If you have injured employees, you may be considering light duty work to help them transition back into their job duties while they are healing. Light duty work can be an excellent way for employees to regain some productivity, and for employers to help reduce workers’ compensation claim costs. Before you offer any light or modified duty, there are some rules and guidelines you should know.

Know the Requirements Under FMLA and ADA

It is important to know what the Americans with Disabilities Act (ADA) and the Family and Medical Leave Act (FMLA) say about light duty positions. For example, the ADA makes it clear that employers are free to provide light duty work on only a temporary basis, and are not required to create permanent light duty positions.

Under the FMLA, employers can offer light duty work, but the employee always reserves the right to take FMLA instead and decline the position.

More generally regarding the types of leave available to injured employees, the ADA, FMLA, and Title VII of the Civil Rights Act all touch on granting medical leave. The U.S. Equal Employment Opportunity Commission has a fact sheet that covers FAQs about these three pieces of legislation such as who is covered, how they overlap, and definitions of terms.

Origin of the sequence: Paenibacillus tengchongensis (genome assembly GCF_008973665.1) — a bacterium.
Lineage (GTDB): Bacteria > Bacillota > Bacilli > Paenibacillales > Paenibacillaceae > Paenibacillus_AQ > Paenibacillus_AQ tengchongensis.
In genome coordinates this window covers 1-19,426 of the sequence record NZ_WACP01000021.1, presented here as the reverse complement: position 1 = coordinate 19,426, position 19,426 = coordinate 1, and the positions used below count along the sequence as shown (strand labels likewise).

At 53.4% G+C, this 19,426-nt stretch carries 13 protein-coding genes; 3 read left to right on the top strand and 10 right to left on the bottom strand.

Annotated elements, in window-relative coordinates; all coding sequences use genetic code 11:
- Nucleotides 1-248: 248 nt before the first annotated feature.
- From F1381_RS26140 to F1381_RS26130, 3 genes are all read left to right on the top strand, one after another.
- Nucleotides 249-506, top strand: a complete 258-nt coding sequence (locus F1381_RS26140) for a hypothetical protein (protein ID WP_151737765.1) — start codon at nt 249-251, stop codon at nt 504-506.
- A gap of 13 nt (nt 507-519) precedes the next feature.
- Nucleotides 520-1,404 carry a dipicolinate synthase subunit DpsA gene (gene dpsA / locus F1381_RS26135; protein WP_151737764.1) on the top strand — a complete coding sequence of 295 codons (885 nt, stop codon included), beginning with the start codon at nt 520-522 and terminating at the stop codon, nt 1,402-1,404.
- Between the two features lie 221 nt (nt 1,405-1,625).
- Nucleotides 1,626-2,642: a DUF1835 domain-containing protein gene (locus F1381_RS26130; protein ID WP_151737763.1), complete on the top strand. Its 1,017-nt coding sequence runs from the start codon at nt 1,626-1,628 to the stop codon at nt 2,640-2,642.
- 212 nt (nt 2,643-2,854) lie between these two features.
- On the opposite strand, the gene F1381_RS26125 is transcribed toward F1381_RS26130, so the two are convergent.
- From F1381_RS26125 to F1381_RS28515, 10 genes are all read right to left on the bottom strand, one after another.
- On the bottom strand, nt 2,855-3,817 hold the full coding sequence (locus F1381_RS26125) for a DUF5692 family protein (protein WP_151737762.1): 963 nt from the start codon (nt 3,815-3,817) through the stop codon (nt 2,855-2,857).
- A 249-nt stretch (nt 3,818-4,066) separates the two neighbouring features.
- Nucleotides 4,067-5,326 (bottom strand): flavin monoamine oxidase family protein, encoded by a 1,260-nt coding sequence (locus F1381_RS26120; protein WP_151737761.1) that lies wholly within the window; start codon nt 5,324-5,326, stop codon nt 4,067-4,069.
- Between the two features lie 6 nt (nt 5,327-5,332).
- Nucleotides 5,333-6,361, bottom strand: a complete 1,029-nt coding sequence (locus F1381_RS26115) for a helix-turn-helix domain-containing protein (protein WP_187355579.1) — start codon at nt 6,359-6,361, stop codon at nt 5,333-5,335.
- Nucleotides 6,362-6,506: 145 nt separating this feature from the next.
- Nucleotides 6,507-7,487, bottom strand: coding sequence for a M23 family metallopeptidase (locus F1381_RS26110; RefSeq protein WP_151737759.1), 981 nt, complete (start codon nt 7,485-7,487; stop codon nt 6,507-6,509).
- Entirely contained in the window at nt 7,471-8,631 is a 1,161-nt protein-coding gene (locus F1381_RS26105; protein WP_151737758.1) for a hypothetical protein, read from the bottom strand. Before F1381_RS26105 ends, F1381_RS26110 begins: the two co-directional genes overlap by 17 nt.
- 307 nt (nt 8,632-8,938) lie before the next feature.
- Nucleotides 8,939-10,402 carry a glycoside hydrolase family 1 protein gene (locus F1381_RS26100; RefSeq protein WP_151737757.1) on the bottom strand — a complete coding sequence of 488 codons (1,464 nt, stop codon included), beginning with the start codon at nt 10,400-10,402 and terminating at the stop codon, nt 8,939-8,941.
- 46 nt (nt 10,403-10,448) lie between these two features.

For more information on these topics, check out the resources below:

Keep Job Descriptions Current

Maintaining a list of current and detailed job descriptions can be very helpful in establishing light duty positions and when an individual is fully cleared to return to work. These job descriptions should be provided to the physician caring for the injured worker, allowing him or her to see the daily tasks involved in the position and whether the worker is physically able to perform those tasks. Detailed job descriptions aid in the creation of light duty work as well, as management can easily determine which tasks can be modified or eliminated.

Formalize Your Light Duty Work Policy

If you are planning on keeping light duty positions temporary, then a general time frame should be outlined in a policy document. For example, in the Kentucky Employers’ Mutual Insurance Sample Light Duty Work Program, they state:

“The duties available to the employee, with a written release for light-duty work by his/her attending physician, will be transitional and temporary in nature (90 days or discretion of management) designed to be both productive to the company and meaningful to the employee.”

These time frames can be adjusted on a case by case basis, but the policy clearly makes the case that the light duty position is not designed to be a permanent solution.